“I’ve never been asked. For years and years, I wondered, too, if there was some serious flaw in me that no one guy seemed to want me.” “I don’t like when people make me feel like I should get married, because really, in our Mennonite culture, what am I supposed to do about it?” So So So true!!!! These few statements you made have been the cause of some of the deepest struggles in my acceptance of singlehood.

      I went to college to get a degree in accounting. Guess what happened, I got the comment from an Uncle ‘what if you get married when you are half ways done.’ Well, excuse me, but what if I don’t? There is no guarantee I’ll marry when half ways done or when I’m completely done and either way I don’t believe it is a waste of time. By the way I’ve completely finished several years ago and am still single.

      I personally came to the conclusions that God does not want me to ‘bury my talent’ just because some man may appear to marry me while I am in the middle of improving (college) or working with my talents. So with God’s help I continue to field the unthoughtful comments from ‘helpful’ family members and friends and put my talents to use the best way I know.

      When or if God calls me to marry one day I trust He will help me through that as well.

      Thank-you so much for your comment. It greatly encouraged me to see there is another like me and I’m not alone.

      God’s blessing to you.

  13. I chuckle when people (myself included) say, “She’s so nice, I wonder why she never got married.” Well, it just comes down to it that lots of people who did get married weren’t all that nice!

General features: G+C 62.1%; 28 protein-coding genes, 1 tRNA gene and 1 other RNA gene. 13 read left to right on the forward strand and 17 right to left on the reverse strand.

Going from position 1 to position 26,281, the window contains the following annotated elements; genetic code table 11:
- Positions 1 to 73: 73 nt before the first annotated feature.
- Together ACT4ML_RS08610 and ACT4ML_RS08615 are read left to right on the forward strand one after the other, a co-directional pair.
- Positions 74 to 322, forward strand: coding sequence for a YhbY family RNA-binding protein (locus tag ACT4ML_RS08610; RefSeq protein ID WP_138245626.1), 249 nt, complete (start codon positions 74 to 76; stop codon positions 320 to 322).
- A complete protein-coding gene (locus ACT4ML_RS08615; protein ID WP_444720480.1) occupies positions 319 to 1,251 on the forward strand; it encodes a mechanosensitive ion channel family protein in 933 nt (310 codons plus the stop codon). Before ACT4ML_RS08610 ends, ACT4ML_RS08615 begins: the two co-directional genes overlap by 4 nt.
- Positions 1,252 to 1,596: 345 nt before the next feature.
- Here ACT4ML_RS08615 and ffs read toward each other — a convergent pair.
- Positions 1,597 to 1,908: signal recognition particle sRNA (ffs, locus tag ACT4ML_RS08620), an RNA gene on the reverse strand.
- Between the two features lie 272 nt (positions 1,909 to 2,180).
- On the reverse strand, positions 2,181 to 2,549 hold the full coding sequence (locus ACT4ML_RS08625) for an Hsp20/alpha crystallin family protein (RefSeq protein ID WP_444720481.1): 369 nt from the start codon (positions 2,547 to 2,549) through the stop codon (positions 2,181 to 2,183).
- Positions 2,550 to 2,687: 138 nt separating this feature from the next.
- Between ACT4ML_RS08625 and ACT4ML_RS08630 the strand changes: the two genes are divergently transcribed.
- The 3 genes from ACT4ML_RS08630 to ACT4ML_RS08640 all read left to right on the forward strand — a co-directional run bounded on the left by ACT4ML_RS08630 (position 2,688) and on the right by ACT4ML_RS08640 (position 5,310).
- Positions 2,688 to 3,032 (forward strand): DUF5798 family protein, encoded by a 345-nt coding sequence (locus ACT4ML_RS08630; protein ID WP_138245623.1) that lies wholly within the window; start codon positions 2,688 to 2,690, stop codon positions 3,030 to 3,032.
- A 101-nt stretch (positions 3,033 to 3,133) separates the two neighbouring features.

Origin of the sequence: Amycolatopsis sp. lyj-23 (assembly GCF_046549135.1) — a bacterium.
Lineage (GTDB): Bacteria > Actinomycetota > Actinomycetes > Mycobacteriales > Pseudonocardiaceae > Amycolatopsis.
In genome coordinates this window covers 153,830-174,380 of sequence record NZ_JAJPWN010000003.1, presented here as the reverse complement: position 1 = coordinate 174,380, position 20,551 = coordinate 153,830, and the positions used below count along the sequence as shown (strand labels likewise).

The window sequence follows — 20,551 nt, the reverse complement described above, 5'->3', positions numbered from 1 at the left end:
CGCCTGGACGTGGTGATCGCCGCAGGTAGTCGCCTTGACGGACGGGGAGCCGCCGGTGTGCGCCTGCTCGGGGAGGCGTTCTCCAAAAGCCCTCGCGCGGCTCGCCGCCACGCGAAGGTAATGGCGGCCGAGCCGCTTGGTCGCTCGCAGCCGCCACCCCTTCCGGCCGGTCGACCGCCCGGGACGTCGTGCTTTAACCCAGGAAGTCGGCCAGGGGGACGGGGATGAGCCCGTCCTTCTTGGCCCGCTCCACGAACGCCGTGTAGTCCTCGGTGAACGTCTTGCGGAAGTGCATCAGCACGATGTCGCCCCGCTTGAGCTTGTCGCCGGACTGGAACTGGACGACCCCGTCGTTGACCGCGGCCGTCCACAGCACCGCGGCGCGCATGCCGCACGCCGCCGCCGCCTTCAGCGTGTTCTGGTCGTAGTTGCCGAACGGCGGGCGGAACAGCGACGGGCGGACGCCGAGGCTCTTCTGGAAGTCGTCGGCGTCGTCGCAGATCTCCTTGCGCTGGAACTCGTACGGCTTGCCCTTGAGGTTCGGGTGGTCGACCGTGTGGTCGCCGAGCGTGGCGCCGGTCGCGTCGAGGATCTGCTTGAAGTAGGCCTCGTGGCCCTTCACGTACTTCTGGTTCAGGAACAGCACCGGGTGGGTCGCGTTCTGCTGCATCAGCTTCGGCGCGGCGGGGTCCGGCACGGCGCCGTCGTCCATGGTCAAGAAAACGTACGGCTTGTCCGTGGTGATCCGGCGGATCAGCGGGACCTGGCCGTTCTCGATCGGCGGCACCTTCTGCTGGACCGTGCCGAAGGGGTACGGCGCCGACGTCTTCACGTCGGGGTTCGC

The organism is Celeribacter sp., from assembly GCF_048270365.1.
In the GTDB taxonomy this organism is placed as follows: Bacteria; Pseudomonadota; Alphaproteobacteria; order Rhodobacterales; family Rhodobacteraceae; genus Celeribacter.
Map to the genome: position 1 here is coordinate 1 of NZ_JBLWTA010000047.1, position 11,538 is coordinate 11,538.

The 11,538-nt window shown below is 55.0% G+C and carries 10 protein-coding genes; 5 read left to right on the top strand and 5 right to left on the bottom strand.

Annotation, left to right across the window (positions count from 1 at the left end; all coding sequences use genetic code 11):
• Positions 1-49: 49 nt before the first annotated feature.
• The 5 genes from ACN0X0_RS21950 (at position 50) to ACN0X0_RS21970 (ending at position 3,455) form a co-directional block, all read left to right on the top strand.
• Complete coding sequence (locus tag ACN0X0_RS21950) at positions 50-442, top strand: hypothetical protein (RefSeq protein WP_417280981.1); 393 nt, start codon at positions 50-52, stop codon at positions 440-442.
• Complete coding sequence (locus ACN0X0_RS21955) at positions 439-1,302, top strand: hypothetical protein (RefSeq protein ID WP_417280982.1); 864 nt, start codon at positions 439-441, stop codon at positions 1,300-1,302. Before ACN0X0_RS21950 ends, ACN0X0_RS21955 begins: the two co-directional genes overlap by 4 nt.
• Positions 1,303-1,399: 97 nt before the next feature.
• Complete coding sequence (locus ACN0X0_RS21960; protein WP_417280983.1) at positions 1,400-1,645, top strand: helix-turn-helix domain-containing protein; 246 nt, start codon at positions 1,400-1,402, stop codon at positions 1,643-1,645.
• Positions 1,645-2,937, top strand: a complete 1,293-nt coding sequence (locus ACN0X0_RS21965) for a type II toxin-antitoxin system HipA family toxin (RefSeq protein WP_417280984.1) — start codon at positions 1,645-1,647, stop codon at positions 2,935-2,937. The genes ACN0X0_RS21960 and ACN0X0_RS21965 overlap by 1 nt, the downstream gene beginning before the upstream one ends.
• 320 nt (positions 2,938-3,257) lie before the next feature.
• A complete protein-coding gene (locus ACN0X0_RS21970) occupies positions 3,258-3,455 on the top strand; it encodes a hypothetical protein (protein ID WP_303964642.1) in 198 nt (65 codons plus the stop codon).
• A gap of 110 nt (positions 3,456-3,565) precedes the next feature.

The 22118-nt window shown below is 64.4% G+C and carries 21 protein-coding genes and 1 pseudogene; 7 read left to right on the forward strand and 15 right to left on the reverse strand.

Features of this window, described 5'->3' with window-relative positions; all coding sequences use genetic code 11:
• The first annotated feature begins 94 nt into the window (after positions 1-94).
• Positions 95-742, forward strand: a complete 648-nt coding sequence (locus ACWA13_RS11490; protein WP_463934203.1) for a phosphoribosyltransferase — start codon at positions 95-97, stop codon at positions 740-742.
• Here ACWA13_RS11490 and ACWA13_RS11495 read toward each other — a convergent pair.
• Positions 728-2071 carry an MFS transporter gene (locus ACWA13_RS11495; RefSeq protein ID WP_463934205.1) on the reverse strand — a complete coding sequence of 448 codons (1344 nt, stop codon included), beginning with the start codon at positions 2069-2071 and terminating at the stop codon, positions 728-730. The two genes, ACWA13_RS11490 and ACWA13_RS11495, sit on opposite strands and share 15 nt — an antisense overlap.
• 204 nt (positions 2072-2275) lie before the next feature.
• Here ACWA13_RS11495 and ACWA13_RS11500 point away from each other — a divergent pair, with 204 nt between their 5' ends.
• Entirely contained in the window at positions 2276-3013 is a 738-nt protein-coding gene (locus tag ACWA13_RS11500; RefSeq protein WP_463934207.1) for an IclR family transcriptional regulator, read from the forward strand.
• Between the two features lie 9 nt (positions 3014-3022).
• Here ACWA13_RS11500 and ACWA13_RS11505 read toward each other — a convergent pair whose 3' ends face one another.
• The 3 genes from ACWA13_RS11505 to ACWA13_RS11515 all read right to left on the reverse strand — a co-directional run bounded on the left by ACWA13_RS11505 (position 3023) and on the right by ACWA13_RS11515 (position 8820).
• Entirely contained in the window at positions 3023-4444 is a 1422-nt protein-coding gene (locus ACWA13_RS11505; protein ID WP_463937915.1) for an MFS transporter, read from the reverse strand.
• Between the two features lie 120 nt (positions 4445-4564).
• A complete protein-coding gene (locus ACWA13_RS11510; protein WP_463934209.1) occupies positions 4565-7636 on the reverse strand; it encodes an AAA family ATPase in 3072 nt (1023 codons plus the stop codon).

14. I must add that AK is a wonderful babysitter nonetheless. She takes time to do special things with her nieces and nephews, and they love her!

  15. My brother’s feelings exactly. Undoubtedly due to the fact he was told no because “she didn’t know him good enough to make a decision.”

  16. “(By now you may be wondering if I have a secret plot to marry off the whole world. You’re getting close. I have found no better institution than marriage for ending aloneness and enforcing selflessness.)”

    This is the first I remember reading something that made me snort out loud next to my sleeping husband.

    • I don’t have much luck commenting here, the last part of my comment is missing…
      “Ending aloneness and enforcing selflessness” – just cracks me up.

  17. I have something to say to thee as well, and it’s even biblically based :-). “Ye have not, because ye ask not.” James 4:3.While some men are getting no’s, there are many men who are not brave enough to ask. I’m in the past 30 crowd, and few of the friends I know in my age group have said no in the last several years (unless they are just being kind and not telling it around). I know of quite a few guys who got “no’s” several times, but were not afraid to keep asking, and eventually got married (and to wonderful girls). I’m not advocating asking a new girl every month until one finally says yes, however, I have a beef with guys who haven’t asked any girl in the last five years and are complaining about girls who say no. Courage men, courage!

  18. And to the brother who asked numerous girls and got no’s, Bravo!!!! You are a courageous man. Don’t let those no’s get you down. Get involved in people’s lives (maybe you are already) and become passionate about something that matters in the kingdom of God. That is attractive! If you are overweight, do something about it. I’m sorry, unfortunately we women are quite human and aren’t attracted to men who don’t take care of themselves, just like you likely wouldn’t be attracted to a girl who doesn’t take care of herself. And please, don’t be afraid to ask another girl out. She might be wishing you would!